Inca jointer-planer

Inca jointer-planer

Now, after 2 1/2 years of using the Hammer A3-31, and privately answering many inquiries about it, I’m ready to write. The opening photo shows off its width. I will discuss the A3-31 in some detail (spoiler alert) – I like it! – but will precede that with a post to consider the merits of the whole idea of a jointer-planer combo.

One more thing. I made the case several years ago for a portable jointer-planer as an excellent choice for a first machine for small-shop woodworkers making furniture and accessories. After many discussions with woodworkers during the ensuing years, I still hold that opinion, though I certainly understand how many feel a bandsaw should be first in line (I place it second) among other valid opinions.

Keep in mind that with a thickness planer as the only machine available, the initial jointing of one face by hand (which, again, I’d rather not do!) only has to produce a surface that will sit on the planer bed without twist, bow, or flex. It can be ugly with tearout, scrub plane gutters, or whatever; it just has to register on the bed so the planer can produce a flat surface on the opposite face. Then the board is flipped over, etc.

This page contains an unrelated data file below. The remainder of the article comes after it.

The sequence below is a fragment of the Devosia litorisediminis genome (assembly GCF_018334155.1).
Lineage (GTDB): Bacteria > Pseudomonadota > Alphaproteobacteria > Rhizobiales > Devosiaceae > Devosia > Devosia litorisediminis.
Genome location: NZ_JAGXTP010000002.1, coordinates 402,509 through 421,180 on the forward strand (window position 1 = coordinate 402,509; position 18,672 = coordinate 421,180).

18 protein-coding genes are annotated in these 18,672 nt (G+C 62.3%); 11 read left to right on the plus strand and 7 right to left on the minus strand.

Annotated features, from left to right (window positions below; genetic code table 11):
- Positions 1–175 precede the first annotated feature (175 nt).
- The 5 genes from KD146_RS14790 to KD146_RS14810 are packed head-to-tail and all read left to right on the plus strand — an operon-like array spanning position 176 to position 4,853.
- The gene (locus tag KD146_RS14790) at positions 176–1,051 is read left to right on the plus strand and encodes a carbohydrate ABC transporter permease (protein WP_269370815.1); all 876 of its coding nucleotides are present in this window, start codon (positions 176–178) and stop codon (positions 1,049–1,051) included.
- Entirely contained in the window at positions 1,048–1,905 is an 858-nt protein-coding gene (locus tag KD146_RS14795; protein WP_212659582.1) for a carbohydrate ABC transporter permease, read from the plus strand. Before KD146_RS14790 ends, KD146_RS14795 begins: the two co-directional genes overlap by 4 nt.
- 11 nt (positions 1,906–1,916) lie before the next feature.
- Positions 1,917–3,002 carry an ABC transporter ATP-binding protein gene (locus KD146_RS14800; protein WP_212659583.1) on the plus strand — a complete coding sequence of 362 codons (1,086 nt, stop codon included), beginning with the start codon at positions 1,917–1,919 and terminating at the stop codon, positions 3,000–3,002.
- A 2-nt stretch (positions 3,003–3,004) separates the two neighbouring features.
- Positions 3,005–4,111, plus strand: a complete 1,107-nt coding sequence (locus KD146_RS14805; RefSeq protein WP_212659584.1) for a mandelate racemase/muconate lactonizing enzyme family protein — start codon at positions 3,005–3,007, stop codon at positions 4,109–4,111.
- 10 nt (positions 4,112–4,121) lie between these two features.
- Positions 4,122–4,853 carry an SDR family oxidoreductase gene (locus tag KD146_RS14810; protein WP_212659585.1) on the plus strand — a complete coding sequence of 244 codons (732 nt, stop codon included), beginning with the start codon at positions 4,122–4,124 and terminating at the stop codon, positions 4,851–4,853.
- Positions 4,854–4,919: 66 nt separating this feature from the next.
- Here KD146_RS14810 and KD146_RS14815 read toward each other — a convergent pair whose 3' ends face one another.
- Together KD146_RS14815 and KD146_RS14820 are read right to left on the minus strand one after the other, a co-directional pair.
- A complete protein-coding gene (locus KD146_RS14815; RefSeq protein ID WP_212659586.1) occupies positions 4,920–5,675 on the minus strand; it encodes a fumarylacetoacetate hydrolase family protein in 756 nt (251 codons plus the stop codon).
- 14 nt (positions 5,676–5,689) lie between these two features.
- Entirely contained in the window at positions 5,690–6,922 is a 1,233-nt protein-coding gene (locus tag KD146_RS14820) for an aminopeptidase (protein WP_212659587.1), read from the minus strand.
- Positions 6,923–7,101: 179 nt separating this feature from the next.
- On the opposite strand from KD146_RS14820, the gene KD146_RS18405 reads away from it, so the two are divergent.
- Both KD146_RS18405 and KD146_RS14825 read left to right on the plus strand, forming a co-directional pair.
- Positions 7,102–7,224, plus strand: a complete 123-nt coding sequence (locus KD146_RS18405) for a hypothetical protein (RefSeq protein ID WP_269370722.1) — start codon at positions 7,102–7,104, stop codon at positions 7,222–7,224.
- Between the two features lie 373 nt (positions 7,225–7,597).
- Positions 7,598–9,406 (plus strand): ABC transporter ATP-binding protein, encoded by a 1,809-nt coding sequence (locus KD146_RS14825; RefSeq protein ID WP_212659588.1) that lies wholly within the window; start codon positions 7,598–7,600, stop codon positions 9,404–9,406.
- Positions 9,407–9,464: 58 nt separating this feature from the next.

Category: Tools and Shop  | Tags:
You can follow any responses to this entry through the RSS 2.0 feed. Both comments and pings are currently closed.

7 Responses

  1. 1
    Matthew Hills 

    Am looking forward to this series! (and especially any comparisons to flattening by hand and then using a powered thicknesser)


  2. 2
    Phil Huber 

    I’ve noticed your Hammer in several photos and the profile of your shop in FWW and wondered how it was working for you, especially since you still have an additional thickness planer.

  3. 3
    Matthew Hills 

    PS–any more details on the stand for the Inca?

  4. 4


    The stand is constructed with notched 2x4s, glued and screwed. If you look carefully at the photos, notice also the two notched-in cross members that are positioned to receive the lag bolts that hold down the base of the machine.